Evergreen’s Climate Justice and Resilience Speaker and Event Series is centered on the Climate Academy program, and is hosted by multiple programs that study climate themes. All students, faculty, staff, and the general public are invited to join these events on Zoom. Announcements of speakers and events, ways to access the online events, and background links and documents, will be posted here. Soon after each event is over, videos will also be posted on the quarterly speaker series pages. Many thanks to Evergreen Media Services staff for their hard work in making this remote series possible.

The speaker and event series builds on the Anthropocene series (2015-16), two Indigenous Climate Justice Symposia (2015-17), the “Water is Life” forum (2017), “The Waters Connect Us” forum (2018),  the “Nurturing Roots” forum (2019), and other collaborative events at Evergreen. The speakers and events listed below are part of the 2020-21 series:

Fall 2020 Speaker Series

SEPT. 27: Fall Convocation Panel on Disaster Resilience

OCT. 27: Dr. Michael Méndez, author of Climate Change from the Streets

NOV. 10: Dr. Kyle Whyte, Indigenous climate scholar, U. of Michigan

NOV. 18: Professor Lane Selman, Culinary Breeding Network

FALL WEEK 9: Evergreen Prof. Pauline Yu, on Climate Change and Aquaculture

WINTER 2021 SPEAKER SERIES (details below)

JAN. 25: Evergreen Prof. Ruth Hayes, on “Eco-Media; the Environmental Footprint of Media and the Myth of the Cloud”

FEB. 6: Sámi Perspectives on Green Colonialism: Response to Climate Change (Sámi National Day)

FEB. 8: Prof. John Bolte, on Climate Resilience Modeling

FEB. 20: Toshi Reagon on Parable of the Sower opera

FEB. 24: Evergreen Prof. Shangrila Joshi, on “Climate Justice in Global Context”

Spring 2021 Speaker Series

SPRING WEEK 1: Julie Barber (Swinomish Tribe Senior Shellfish Biologist) & Amanda Kelley (UA-Fairbanks Ocean Acidification Research Center)

APR. 14: Zoltán Grossman, Alex McCarty, and Conceptualizing Place students presenting publication on removing barriers to salmon runs

APR. 24: José Gómez Farmworker Justice Day / “Farmworkers’ response to COVID-19 and wildfire danger using multigenerational movement organizing as an ‘ecosystem'”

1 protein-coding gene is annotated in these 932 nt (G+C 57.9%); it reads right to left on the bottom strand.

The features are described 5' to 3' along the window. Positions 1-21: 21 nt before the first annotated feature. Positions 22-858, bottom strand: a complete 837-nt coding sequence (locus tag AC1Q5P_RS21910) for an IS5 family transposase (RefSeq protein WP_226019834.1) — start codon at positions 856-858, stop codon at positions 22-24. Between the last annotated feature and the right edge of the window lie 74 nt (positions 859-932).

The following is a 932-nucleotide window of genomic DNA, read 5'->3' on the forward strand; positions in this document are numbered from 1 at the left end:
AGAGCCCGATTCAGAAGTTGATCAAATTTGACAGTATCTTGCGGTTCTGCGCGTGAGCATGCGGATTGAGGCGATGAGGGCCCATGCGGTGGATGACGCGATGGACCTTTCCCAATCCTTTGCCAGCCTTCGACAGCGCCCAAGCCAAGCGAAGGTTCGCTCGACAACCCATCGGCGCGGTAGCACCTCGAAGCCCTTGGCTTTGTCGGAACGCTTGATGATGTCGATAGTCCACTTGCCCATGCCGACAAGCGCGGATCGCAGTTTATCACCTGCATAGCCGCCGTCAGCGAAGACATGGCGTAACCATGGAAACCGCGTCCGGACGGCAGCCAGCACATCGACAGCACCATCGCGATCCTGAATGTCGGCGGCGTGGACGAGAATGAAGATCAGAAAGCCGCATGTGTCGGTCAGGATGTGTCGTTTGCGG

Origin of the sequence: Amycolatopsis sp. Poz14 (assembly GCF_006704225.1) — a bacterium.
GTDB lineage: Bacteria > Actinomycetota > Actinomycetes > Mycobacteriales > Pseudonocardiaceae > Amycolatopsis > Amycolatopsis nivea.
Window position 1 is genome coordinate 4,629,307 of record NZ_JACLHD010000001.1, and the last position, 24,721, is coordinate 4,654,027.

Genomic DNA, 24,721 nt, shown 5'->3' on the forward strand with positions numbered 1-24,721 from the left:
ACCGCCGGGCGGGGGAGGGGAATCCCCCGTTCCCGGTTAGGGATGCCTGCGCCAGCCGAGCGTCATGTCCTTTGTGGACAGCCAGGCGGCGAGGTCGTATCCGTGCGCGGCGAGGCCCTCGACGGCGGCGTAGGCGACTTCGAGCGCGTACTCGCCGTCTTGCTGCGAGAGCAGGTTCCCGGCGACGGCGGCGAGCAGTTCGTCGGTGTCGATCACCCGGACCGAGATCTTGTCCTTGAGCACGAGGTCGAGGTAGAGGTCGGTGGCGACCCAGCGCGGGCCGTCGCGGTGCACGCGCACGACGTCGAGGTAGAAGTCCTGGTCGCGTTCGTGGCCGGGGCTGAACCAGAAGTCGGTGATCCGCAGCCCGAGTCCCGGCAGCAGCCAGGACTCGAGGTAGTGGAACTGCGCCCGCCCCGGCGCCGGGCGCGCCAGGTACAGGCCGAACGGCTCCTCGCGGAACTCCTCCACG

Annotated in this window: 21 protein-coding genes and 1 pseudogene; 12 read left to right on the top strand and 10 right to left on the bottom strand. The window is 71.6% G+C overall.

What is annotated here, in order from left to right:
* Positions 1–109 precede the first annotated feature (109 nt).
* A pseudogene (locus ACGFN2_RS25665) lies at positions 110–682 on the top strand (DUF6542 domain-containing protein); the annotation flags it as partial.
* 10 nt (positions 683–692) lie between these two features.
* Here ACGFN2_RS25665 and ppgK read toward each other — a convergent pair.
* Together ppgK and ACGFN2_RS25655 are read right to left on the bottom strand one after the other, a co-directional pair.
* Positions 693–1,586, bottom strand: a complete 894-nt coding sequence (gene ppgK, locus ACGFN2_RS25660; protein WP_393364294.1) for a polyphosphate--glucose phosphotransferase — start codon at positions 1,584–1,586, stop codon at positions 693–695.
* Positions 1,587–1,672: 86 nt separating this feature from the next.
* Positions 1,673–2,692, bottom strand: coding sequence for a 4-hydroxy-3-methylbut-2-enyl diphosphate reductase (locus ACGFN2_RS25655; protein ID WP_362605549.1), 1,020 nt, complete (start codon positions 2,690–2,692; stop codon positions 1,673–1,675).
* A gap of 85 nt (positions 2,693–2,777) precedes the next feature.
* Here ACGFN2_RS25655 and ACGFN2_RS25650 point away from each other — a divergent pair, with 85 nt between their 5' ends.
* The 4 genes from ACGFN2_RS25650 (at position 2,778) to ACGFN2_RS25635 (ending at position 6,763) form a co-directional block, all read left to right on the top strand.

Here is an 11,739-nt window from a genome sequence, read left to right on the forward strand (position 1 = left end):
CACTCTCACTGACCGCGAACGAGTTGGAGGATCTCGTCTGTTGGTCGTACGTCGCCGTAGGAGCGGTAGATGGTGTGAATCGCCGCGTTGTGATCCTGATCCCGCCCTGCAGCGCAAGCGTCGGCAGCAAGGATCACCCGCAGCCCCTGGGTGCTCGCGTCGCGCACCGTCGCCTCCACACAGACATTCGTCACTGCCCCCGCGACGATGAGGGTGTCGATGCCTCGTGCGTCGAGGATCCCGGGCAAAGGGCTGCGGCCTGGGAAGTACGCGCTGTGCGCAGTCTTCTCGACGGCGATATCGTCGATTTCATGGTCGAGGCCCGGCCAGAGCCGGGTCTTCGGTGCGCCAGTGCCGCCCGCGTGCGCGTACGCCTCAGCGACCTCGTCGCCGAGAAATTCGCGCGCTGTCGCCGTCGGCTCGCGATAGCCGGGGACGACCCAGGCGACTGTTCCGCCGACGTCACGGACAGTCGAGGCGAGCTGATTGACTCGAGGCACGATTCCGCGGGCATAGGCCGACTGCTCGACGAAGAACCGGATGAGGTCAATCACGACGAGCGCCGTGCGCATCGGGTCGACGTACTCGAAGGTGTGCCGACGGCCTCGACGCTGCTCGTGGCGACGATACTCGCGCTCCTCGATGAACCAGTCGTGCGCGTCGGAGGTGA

MAY 12: Prof. Amalia Leguizamón on “Environmental Injustice and Genetically Modified Soybeans in Argentina”

MAY 13: Rob Smith (U.S. Forest Service) on “Climate Change Modeling With Lichen Communities”

MAY 26: Evergreen Emeritus Prof. Jeff Antonelis-Lapp, with “A Virtual Field Trip in the Nisqually River Watershed”

Evergreen Prof. Ruth Hayes, on “Eco-Media; the Environmental Footprint of Media and the Myth of the Cloud”

Monday, January 25, 2021

Evergreen faculty Ruth Hayes will be speaking about “Eco-Media; the Environmental Footprint of Media and the Myth of the Cloud,” hosted by Mediaworks (Laurie Meeker & Ruth Hayes). Ruth Hayes is a member of the faculty in animation at The Evergreen State College, teaching animation theory and practice in broadly interdisciplinary contexts. Her creative research involves animated experiments in film, video and digital media as well as flipbooks and other pre-cinema formats. Ruth earned her MFA in Experimental Animation at California Institute of the Arts, and her BA in Visual and Environmental Studies at Harvard College.

The two preparatory readings are available as ebooks from the Evergreen Library:

1.) Maxwell, Richard, & Miller, Toby. Greening the Media (Oxford University Press, 2012), Introduction, Ch. 1.

2.) Bozak, Nadia. The Cinematic Footprint: Lights, Camera, Natural Resources (Rutgers University Press, 2011), Introduction, Ch. 1. 

 10:00 am- 11:15 pm.  

The presentation and discussion are posted on YouTube:

Sámi Perspectives on Green Colonialism: Response to Climate Change

Saturday, February 6, 2021 (Sámi National Day)

The event consists of a panel with Torkel Rasmussen, Risten Turi Aleksandersen, Hans Ragnar Mathisen, and Eva Maria Fjellheim, plus individual conversations with Stefan Mikaelsson and Aslak Holmberg, all moderated by Ellen Marie (Elle Márjá) Jensen.

The discussions share first-hand experiences of the ways in which ‘green’ approaches to mitigating climate change are perpetuating destructive colonial practices among the Sámi. These practices–including wind projects, dams, railroads, and mining—follow centuries of erasure, oppression, biological racism, and now climate change itself, which is dramatically disrupting basic traditions such as reindeer herding, fishing, and cross-border relations. How can we best support Sámi efforts to ensure that solutions to climate change do not undermine Sámis’ UN-recognized rights to land, language, and culture–all of which are interconnected? The event centers the perspectives and voices of Sámi people in Sápmi who represent activists, scholars, educators, reindeer herders, fishers, and artists.